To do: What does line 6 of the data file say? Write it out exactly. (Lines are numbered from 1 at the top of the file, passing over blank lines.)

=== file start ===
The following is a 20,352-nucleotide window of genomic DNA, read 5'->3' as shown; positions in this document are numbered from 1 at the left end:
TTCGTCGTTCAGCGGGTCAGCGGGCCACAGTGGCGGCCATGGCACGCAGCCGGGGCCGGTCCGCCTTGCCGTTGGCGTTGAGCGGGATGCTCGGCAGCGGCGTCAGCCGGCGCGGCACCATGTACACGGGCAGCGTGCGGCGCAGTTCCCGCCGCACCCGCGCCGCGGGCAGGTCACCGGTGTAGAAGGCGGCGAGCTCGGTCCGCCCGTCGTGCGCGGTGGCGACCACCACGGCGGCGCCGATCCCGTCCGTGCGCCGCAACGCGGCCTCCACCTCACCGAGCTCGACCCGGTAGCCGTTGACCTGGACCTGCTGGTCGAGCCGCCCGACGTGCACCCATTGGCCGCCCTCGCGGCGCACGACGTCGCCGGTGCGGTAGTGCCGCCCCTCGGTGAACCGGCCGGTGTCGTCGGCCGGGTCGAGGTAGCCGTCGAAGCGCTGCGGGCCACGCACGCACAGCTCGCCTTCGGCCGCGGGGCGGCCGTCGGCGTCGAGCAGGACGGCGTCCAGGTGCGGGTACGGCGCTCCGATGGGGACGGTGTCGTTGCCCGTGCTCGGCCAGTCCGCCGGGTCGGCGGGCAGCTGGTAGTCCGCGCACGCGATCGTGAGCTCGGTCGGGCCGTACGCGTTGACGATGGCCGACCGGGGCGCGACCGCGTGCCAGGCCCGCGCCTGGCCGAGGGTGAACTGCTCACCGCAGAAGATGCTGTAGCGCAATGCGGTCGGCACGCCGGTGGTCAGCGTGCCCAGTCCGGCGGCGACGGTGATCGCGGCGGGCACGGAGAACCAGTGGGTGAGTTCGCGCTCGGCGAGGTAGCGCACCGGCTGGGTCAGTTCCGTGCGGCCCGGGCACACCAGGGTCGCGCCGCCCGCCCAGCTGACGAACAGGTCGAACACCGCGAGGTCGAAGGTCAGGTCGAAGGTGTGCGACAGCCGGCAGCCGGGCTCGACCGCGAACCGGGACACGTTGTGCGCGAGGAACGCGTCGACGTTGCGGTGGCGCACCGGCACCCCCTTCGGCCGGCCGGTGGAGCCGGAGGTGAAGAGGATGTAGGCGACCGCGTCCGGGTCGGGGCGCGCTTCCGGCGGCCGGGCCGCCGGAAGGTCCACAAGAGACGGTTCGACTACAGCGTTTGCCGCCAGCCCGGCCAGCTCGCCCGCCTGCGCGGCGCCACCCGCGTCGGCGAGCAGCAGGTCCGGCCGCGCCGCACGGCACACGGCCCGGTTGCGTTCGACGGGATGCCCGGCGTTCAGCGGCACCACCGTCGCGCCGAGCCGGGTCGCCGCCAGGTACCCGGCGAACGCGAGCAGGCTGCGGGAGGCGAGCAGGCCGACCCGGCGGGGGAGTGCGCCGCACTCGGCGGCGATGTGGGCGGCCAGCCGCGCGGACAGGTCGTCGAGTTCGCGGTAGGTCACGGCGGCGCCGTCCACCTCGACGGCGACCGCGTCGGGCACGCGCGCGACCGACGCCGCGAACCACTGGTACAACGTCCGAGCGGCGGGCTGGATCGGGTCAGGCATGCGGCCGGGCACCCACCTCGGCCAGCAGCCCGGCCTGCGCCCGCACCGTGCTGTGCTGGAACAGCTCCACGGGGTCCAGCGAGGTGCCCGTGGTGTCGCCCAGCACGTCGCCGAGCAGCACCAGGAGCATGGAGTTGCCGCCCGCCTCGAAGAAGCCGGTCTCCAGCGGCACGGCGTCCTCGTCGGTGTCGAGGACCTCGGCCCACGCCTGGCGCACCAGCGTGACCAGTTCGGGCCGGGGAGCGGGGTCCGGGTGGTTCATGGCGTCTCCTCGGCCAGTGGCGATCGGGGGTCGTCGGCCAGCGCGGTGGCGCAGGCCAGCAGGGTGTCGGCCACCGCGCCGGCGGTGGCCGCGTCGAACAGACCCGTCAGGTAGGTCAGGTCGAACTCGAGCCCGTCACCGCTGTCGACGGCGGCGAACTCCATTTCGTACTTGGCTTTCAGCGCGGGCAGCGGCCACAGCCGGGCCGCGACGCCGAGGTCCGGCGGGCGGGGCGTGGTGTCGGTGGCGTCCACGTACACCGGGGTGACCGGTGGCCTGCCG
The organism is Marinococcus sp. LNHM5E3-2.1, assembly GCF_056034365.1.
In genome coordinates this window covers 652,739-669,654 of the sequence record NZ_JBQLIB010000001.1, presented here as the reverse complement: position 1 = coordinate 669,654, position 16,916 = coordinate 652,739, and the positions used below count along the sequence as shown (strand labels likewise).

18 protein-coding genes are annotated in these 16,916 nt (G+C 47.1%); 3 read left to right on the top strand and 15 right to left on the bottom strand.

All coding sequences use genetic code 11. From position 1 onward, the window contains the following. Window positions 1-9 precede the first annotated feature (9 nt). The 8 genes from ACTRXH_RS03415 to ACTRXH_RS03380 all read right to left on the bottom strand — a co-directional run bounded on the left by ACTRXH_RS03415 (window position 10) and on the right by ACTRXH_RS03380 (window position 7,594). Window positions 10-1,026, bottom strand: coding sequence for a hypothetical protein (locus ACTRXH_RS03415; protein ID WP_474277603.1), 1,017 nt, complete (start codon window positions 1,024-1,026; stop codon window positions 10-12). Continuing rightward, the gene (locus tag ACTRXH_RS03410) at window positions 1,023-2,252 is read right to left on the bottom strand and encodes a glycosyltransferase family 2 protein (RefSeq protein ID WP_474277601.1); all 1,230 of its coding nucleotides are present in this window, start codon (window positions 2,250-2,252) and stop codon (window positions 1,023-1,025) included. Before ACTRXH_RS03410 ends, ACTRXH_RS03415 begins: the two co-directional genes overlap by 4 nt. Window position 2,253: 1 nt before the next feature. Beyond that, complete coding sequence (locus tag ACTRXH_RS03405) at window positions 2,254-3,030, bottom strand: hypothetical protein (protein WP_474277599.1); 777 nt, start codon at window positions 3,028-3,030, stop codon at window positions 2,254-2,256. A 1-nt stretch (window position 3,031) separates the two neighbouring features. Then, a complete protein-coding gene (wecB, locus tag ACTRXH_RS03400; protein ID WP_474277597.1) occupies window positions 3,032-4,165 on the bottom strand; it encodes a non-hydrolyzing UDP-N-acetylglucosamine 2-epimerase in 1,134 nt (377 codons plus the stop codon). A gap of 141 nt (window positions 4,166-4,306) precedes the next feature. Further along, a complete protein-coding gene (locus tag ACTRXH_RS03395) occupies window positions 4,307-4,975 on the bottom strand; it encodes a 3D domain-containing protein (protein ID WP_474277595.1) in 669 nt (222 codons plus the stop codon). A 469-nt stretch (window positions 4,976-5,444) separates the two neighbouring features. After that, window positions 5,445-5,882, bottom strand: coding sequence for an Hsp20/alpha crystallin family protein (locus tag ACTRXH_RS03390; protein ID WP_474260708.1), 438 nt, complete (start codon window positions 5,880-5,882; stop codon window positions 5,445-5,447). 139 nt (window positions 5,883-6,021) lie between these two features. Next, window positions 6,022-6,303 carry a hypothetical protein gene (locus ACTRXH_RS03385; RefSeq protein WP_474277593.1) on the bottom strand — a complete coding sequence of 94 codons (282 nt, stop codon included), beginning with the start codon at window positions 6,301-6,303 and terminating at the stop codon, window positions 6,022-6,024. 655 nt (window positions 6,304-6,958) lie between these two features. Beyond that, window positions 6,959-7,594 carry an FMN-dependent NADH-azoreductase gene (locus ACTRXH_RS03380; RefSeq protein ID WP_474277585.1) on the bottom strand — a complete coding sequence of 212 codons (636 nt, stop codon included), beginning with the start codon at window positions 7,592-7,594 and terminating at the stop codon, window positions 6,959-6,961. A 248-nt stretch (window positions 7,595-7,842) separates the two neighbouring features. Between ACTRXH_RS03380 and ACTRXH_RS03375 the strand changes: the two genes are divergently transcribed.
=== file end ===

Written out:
All coding sequences use genetic code 11. From position 1 onward, the window contains the following. Window positions 1-9 precede the first annotated feature (9 nt). The 8 genes from ACTRXH_RS03415 to ACTRXH_RS03380 all read right to left on the bottom strand — a co-directional run bounded on the left by ACTRXH_RS03415 (window position 10) and on the right by ACTRXH_RS03380 (window position 7,594). Window positions 10-1,026, bottom strand: coding sequence for a hypothetical protein (locus ACTRXH_RS03415; protein ID WP_474277603.1), 1,017 nt, complete (start codon window positions 1,024-1,026; stop codon window positions 10-12). Continuing rightward, the gene (locus tag ACTRXH_RS03410) at window positions 1,023-2,252 is read right to left on the bottom strand and encodes a glycosyltransferase family 2 protein (RefSeq protein ID WP_474277601.1); all 1,230 of its coding nucleotides are present in this window, start codon (window positions 2,250-2,252) and stop codon (window positions 1,023-1,025) included. Before ACTRXH_RS03410 ends, ACTRXH_RS03415 begins: the two co-directional genes overlap by 4 nt. Window position 2,253: 1 nt before the next feature. Beyond that, complete coding sequence (locus tag ACTRXH_RS03405) at window positions 2,254-3,030, bottom strand: hypothetical protein (protein WP_474277599.1); 777 nt, start codon at window positions 3,028-3,030, stop codon at window positions 2,254-2,256. A 1-nt stretch (window position 3,031) separates the two neighbouring features. Then, a complete protein-coding gene (wecB, locus tag ACTRXH_RS03400; protein ID WP_474277597.1) occupies window positions 3,032-4,165 on the bottom strand; it encodes a non-hydrolyzing UDP-N-acetylglucosamine 2-epimerase in 1,134 nt (377 codons plus the stop codon). A gap of 141 nt (window positions 4,166-4,306) precedes the next feature. Further along, a complete protein-coding gene (locus tag ACTRXH_RS03395) occupies window positions 4,307-4,975 on the bottom strand; it encodes a 3D domain-containing protein (protein ID WP_474277595.1) in 669 nt (222 codons plus the stop codon). A 469-nt stretch (window positions 4,976-5,444) separates the two neighbouring features. After that, window positions 5,445-5,882, bottom strand: coding sequence for an Hsp20/alpha crystallin family protein (locus tag ACTRXH_RS03390; protein ID WP_474260708.1), 438 nt, complete (start codon window positions 5,880-5,882; stop codon window positions 5,445-5,447). 139 nt (window positions 5,883-6,021) lie between these two features. Next, window positions 6,022-6,303 carry a hypothetical protein gene (locus ACTRXH_RS03385; RefSeq protein WP_474277593.1) on the bottom strand — a complete coding sequence of 94 codons (282 nt, stop codon included), beginning with the start codon at window positions 6,301-6,303 and terminating at the stop codon, window positions 6,022-6,024. 655 nt (window positions 6,304-6,958) lie between these two features. Beyond that, window positions 6,959-7,594 carry an FMN-dependent NADH-azoreductase gene (locus ACTRXH_RS03380; RefSeq protein ID WP_474277585.1) on the bottom strand — a complete coding sequence of 212 codons (636 nt, stop codon included), beginning with the start codon at window positions 7,592-7,594 and terminating at the stop codon, window positions 6,959-6,961. A 248-nt stretch (window positions 7,595-7,842) separates the two neighbouring features. Between ACTRXH_RS03380 and ACTRXH_RS03375 the strand changes: the two genes are divergently transcribed.